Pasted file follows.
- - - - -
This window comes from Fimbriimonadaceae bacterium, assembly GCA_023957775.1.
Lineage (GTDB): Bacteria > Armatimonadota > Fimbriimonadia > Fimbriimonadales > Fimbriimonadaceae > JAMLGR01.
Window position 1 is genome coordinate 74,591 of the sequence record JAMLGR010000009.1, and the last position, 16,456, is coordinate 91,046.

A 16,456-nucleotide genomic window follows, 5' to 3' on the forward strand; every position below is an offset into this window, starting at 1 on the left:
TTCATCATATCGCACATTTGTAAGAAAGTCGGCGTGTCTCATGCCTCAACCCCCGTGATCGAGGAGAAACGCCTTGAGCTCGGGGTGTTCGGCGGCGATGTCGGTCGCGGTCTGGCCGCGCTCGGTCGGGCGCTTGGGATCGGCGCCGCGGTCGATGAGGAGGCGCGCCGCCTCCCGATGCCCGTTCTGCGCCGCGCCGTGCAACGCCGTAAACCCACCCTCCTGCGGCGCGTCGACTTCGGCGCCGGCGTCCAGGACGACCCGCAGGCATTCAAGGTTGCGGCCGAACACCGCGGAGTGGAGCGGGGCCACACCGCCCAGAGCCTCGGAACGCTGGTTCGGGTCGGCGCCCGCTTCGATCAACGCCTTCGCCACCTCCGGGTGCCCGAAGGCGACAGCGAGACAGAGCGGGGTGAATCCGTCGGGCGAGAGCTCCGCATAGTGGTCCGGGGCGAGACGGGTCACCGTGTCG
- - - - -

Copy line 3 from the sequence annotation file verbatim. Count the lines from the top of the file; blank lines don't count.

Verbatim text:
Window position 1 is genome coordinate 74,591 of the sequence record JAMLGR010000009.1, and the last position, 16,456, is coordinate 91,046.